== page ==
Exemptions from Licensing for Temporary Food Facilities

Under the Chester County Food Code, a temporary food facility is "a food facility that operates for a period of no more than 14 calendar days in a fixed location and in conjunction with a single event or celebration (fair, festival, carnival or other transitory gathering). Any person serving food to the public (unless exempted) must have a license to operate and each licensed facility must have a CFM."

Unlike catering, where a known quantity of food is prepared in a licensed facility and taken to an event, food is prepared on-site at a temporary event and the number of customers is unpredictable. A CCHD annual license allows catering; however a separate temporary event license is needed for off-site temporary events.

Food operations limited to the following food items do not need licensing at temporary events:
  • Cotton Candy*
  • Plain/Buttered Popcorn (Kettle corn or similar varieties will not be exempt unless pre-packaged in an approved facility.)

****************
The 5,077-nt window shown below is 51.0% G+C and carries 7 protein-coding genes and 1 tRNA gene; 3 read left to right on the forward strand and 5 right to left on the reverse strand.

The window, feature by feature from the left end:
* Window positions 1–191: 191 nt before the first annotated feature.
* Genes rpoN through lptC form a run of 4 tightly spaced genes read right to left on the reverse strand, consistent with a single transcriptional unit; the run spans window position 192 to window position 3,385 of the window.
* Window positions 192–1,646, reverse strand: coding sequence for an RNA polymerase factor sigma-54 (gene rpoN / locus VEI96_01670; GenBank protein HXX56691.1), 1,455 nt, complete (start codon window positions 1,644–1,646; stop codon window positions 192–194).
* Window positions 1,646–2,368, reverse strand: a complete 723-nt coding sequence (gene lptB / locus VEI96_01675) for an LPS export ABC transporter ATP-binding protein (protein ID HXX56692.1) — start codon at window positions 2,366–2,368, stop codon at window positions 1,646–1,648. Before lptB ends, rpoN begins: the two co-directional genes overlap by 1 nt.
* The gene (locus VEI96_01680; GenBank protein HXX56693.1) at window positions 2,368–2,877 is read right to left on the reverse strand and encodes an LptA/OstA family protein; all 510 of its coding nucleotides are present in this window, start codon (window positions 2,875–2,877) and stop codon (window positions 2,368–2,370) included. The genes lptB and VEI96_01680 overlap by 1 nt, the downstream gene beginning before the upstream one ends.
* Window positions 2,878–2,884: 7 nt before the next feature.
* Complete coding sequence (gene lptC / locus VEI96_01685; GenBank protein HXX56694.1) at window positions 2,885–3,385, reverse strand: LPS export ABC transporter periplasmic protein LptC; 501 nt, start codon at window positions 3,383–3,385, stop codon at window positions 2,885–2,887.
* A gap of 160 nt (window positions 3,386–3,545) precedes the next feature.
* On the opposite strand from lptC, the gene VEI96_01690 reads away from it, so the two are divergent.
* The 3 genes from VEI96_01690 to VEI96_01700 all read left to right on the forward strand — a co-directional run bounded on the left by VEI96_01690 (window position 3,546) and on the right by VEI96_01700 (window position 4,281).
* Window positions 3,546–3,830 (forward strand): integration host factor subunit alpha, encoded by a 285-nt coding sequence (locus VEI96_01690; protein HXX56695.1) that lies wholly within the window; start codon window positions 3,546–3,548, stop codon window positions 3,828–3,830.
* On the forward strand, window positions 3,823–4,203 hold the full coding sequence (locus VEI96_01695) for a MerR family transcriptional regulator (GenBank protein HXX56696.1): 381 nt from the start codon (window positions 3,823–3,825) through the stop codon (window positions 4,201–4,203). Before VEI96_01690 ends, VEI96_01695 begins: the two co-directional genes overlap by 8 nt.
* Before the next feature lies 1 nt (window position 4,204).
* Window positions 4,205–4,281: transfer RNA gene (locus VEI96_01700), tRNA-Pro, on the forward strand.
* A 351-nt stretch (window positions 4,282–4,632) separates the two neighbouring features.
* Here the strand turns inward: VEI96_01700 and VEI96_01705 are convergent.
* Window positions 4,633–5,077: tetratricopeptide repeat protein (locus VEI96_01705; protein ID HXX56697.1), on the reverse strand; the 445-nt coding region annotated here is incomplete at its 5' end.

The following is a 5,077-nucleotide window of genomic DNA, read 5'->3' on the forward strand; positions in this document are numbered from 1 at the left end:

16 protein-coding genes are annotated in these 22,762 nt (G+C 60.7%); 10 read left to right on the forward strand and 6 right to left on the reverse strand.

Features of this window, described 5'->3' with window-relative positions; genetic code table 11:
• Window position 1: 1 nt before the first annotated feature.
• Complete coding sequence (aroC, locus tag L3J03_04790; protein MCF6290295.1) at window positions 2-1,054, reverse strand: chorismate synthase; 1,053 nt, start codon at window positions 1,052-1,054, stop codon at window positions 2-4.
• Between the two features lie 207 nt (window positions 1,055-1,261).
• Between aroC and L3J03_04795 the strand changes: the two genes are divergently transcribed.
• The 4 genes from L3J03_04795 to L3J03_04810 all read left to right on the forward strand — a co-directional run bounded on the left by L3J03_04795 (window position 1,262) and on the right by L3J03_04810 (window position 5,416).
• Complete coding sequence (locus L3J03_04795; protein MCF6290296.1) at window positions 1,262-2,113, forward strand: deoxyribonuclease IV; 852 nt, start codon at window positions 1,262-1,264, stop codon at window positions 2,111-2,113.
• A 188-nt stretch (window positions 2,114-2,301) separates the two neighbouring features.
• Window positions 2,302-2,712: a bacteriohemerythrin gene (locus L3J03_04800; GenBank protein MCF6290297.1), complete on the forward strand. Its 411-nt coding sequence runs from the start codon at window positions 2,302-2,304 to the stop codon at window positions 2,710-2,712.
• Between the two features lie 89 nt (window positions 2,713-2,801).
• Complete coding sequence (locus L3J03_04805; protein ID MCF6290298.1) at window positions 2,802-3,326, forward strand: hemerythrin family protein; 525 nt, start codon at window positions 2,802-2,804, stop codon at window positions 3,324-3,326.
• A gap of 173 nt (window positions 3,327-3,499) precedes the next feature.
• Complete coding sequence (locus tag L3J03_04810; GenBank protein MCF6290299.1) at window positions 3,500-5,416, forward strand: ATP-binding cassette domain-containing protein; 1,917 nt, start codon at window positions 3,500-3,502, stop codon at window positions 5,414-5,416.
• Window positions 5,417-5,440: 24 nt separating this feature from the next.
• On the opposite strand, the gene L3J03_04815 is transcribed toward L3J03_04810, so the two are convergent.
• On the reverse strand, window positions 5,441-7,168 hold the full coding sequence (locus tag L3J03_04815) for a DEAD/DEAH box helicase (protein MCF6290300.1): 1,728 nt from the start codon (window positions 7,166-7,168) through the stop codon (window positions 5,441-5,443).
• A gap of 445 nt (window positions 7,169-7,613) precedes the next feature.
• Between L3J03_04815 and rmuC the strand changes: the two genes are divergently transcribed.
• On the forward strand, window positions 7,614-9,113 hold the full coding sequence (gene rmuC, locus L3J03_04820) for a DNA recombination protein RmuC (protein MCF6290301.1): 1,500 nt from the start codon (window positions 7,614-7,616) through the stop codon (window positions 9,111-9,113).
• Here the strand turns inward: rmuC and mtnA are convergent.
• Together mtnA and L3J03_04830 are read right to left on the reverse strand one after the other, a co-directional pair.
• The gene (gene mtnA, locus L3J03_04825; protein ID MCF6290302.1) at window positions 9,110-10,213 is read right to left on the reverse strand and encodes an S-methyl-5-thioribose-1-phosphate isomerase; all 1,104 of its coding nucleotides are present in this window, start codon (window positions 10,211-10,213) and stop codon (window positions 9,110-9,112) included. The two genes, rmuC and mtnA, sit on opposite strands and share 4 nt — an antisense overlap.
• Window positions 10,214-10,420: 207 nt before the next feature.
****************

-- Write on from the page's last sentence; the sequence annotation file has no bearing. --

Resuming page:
• Shelled or unshelled roasted nuts
  • Pre-packaged items from a commercial source that are regulated by CCHD or another food regulatory agency, and are packaged at the processor in individual serving portions. These items are:
    • Frozen ice cream
    • Frozen Italian Ice
    • Frozen desert items
    • Loose candy
    • Baked goods
    • Canned or bottled beverages
All food or drink items made at the site of a temporary event that use water or ice have been purposely excluded from this exemption since the source of the water and ice must be reviewed and must be granted approval.

The only items permitted to be made in a home-style kitchen are baked goods prepared in conjunction with a non-profit group event. Proof of tax exemption may be required in advance of the event. All items must be non-potentially hazardous, pre-packaged and labeled to disclose that they were made in a home kitchen.

Sweet and sticky foods are not recommended to be served near petting zoo areas.

(cf. Emerging Infectious Diseases, Vol. 9, No. 5, May 2003, "Vero cytotoxin-producing Escherichia coli O157 gastroenteritis in farm visitor, North Wales".)

For more information on a Temporary Event License, contact the Environmental Health Specialist for your municipality.